Singapore’s Fallen Hyflux Now Has Just $16 Million in Cash

Singaporean company Hyflux Ltd., which was put under judicial management last month, now has only about S$21.5 million ($16.2 million) in cash, according to a person familiar with the matter.

The amount is enough to last at least 10 months, the person said, asking not to be identified because the matter is private.

The news means this is at least the second year in which liquidity at the water treatment company has more than halved. It had S$44.6 million in cash and equivalents at the end of 2019, compared with about S$92 million on Dec. 31, 2018, court affidavits from March this year and January 2019 show.

Hyflux is Singapore’s most high-profile debt-restructuring case, which has dragged on since a court-supervised process began in May 2018, frustrating creditors and some 34,000 retail investors. The once corporate highflyer faces about S$2.8 billion of investor claims, more than S$1 billion of which are from holders of its perpetual capital securities and preference shares.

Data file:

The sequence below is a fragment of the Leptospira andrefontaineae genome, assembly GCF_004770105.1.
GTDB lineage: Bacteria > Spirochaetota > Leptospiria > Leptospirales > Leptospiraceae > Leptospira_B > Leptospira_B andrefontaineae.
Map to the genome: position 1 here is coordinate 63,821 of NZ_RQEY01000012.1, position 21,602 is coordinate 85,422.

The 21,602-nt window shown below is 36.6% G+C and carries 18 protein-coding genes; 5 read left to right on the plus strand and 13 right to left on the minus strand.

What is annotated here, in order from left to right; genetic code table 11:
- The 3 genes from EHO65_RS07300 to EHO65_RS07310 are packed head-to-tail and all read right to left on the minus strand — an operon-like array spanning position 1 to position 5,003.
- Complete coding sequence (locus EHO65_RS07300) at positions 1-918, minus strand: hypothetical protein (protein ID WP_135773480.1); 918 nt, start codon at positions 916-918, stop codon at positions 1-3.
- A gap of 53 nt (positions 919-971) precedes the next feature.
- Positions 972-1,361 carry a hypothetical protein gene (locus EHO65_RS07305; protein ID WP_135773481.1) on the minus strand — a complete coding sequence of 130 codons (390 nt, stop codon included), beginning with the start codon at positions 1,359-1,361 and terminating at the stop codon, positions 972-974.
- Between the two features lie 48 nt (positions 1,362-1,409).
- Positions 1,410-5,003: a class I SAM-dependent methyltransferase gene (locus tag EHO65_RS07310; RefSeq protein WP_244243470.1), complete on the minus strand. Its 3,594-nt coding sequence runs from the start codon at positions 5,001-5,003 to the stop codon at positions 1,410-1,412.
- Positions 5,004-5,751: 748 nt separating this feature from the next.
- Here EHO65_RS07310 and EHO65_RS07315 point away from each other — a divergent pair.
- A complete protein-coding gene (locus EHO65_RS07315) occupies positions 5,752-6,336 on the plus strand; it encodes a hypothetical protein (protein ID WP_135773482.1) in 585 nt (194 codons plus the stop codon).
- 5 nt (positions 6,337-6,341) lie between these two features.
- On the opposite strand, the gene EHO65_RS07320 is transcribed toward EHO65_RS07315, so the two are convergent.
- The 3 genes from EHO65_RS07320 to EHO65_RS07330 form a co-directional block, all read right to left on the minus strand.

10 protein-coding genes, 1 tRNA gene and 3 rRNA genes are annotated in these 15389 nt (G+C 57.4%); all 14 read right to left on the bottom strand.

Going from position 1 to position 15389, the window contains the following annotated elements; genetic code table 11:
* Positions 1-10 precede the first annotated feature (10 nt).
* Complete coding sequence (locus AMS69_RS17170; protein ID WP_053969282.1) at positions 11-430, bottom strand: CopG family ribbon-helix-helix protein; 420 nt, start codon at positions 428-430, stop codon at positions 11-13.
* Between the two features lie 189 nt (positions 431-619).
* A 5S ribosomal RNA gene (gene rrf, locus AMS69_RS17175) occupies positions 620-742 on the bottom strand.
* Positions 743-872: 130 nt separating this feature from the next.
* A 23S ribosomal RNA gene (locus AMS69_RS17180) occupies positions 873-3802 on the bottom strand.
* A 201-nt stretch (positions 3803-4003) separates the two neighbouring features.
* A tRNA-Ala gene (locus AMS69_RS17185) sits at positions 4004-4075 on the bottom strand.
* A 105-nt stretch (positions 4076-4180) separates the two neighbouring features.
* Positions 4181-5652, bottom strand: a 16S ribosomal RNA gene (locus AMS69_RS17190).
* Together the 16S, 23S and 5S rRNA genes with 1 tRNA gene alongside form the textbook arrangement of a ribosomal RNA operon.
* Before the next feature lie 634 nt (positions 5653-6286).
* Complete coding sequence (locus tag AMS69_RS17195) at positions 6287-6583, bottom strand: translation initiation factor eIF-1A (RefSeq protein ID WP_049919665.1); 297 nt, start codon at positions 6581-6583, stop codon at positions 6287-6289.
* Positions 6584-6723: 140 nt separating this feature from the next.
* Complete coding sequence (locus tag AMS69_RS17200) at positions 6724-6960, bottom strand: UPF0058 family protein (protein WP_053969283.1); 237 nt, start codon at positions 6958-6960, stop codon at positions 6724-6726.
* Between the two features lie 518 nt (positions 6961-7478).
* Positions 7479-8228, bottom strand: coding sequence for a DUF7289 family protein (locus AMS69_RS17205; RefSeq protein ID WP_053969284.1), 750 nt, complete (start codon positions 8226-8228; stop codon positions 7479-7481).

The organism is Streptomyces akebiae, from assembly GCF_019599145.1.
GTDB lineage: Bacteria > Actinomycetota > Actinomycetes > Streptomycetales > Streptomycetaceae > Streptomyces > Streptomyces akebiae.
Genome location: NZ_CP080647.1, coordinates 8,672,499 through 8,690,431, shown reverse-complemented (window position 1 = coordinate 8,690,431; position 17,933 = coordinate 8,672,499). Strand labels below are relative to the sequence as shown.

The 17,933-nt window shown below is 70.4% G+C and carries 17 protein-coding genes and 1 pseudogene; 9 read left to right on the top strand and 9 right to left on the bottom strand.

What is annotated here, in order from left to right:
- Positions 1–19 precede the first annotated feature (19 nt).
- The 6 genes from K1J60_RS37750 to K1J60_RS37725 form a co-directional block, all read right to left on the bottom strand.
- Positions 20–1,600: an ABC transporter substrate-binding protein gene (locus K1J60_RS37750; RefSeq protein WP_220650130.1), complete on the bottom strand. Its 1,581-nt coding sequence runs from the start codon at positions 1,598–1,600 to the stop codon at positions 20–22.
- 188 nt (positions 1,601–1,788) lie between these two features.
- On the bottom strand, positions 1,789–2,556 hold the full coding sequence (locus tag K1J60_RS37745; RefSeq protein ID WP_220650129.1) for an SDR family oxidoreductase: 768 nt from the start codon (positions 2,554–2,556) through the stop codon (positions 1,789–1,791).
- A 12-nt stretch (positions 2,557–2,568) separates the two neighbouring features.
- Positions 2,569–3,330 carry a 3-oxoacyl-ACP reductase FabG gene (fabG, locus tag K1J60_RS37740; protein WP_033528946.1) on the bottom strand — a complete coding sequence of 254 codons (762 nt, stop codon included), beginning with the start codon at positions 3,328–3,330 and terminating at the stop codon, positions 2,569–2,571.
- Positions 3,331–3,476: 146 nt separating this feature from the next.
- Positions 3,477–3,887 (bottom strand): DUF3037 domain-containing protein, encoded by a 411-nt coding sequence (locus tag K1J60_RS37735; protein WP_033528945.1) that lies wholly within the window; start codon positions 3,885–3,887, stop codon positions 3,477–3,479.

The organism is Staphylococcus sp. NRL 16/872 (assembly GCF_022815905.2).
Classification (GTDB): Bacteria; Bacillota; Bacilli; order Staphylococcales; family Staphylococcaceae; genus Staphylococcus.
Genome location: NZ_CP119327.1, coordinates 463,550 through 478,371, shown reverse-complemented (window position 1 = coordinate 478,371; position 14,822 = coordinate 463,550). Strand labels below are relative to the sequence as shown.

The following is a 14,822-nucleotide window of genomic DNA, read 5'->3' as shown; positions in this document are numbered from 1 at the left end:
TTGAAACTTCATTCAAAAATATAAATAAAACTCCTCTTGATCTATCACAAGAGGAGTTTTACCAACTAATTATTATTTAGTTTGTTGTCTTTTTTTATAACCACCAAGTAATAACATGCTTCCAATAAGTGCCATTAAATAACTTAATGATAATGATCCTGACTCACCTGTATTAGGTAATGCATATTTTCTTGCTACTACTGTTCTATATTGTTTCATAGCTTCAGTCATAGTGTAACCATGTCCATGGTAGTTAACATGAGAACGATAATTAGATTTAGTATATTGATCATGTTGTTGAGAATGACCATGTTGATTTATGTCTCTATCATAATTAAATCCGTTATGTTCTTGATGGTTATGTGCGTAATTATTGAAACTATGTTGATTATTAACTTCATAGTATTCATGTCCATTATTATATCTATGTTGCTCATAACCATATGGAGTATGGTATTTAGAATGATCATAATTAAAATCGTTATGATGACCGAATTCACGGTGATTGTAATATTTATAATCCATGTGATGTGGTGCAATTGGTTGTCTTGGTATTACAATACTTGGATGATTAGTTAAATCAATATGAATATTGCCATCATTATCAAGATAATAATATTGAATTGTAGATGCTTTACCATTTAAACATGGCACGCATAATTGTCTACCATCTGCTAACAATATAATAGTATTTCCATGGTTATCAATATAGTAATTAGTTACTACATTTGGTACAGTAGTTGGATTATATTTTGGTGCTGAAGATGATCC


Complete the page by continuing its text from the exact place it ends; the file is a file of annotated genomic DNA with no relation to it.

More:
Read more:
Singapore Court Orders Judicial Control of Crisis-Hit Hyflux
Singapore Urged to Raise Audit Standards to Avoid ‘Failures’
Singapore Court Warns Hyflux of Delaying Restructure Process

Judicial managers Borrelli Walsh said earlier this month that they were in talks with 14 new potential investors, without disclosing their identities. That’s on top of five existing suitors.

Half of the 14 new bidders for Hyflux are financial investors, including one in Singapore that manages more than $100 billion in assets, according to the person.

  • Bids include three more suitors from Singapore: another financial investor with assets over $20 billion and two non-financial companies with latest annual revenues of more than $800 million and $200 million each.
  • A company from Japan with annual revenue of over $40 billion and another non-financial firm with operations in Singapore and Japan and yearly revenue of more than $30 billion are also in the race, the person said.

Borrelli Walsh director Patrick Bance declined to comment.

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